Jordan Peele is a name most people associate with comedy, satire and the title of the witty show “Key and Peele.” Since then, the duo has split off to do independent projects. You’ve most likely seen Keegan-Michael Key in past projects such as “Why Him” and the underrated “Don’t Think Twice,” in both of which Key was the stand-out.

His impressive range also extended to brief appearances in television shows such as “The Simpsons,” “Archer,” “Modern Family” and “Bob’s Burgers.” But where has Jordan Peele been in the past two years? Behind the camera making the current horror hit “Get Out.”

The film revolves around a man who is invited to meet his white girlfriend’s family without them knowing beforehand that he is Black. The film begins with a tense and awkward conversation like any other meeting between parents and their daughter’s partner.

However, something feels unsettling when the family invites all of their friends (all of whom are white) for a garden party, and the select few Black people are either tending to the party responsibilities or acting blank and unresponsive.

I am personally not a fan of the horror genre, but the premise, as well as Peele’s name on the director’s and writer’s chairs, intrigued me. Deviating from the normal techniques used in horror films, “Get Out” uses tension and unease to build the audience’s fear, rather than jump scares and gore.

The plot, which I will not spoil, in itself is terrifying. While fear is subjective when in the theater, I can confidently say that this is still an enjoyable experience for even the faintest of hearts. Yes, there is some gore and yes, there are a few jump scares, but they are few and far between and worth enduring to experience this captivating plot.

What I found disappointing about the plot, which was otherwise fascinating and well-written, was that it was spoiled by the film’s trailers. Apart from one twist at the end, the mystery was revealed by the film’s first advertisement. You may have thought “Oh, it’s obvious all the Black people are hypnotized,” but that was a big reveal for the audience.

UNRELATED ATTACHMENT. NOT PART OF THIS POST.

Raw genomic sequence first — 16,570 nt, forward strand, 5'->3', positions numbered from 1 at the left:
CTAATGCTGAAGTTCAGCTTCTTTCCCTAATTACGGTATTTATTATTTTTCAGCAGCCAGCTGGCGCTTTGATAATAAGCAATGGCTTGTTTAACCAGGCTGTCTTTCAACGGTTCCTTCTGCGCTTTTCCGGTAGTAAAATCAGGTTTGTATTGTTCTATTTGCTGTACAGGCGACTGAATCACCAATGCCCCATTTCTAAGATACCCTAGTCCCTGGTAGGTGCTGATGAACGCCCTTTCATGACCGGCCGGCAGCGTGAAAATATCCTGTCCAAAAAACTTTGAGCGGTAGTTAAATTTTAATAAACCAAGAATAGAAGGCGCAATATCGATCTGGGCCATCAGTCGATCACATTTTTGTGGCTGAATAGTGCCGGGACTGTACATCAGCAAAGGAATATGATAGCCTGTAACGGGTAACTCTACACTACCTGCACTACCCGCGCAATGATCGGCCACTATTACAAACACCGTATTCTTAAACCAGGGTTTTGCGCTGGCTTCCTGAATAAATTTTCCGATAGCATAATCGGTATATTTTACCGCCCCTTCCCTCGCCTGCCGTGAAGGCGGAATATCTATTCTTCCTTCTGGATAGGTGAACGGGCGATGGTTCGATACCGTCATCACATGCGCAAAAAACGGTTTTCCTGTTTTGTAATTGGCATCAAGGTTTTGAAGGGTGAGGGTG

Even so, it worked out in the end, still keeping us at the edge of their seats. The audience was entranced by these visually meticulous scenes; however, it felt like a second viewing after watching any of the film’s ads.

Daniel Kaluuya, who played the main character, did an excellent job. His fear was expertly performed in every tense scene; whether it was when he fought against hypnosis or just regular anxiety during awkward conversation with the predominantly white crowd he was enveloped in.

Bradley Whitford and Catherine Keener were also disturbing standouts in the film, playing his girlfriend’s parents — one a neurosurgeon and the other a psychiatrist.

All that being said, LilRel Howry stole scenes as the comedic relief. While he was stuck at the other end of a cell phone conversation for most of the movie, his light-hearted comedy gave the audience time to breath and laugh amid the horror inflicted upon his best friend.

My only problems with the film were the pacing issues toward the second act and the jarring transition between horror and the aforementioned comedy.

Certain scenes did not have a chance to sink in before moving on to the following comedic segment. I assume Peele, with a successful comedic background, couldn’t help himself writing these scenes. The film was his tour-de-force, clearly in his voice, paralleling the horror and comedy of his film with what he experienced in a “post-racist” society. “Get Out” deserves a solid B+ and is worth a venture to the theater. Go for your faith in Jordan Peele, but stay for the intriguing plot and captivating visuals.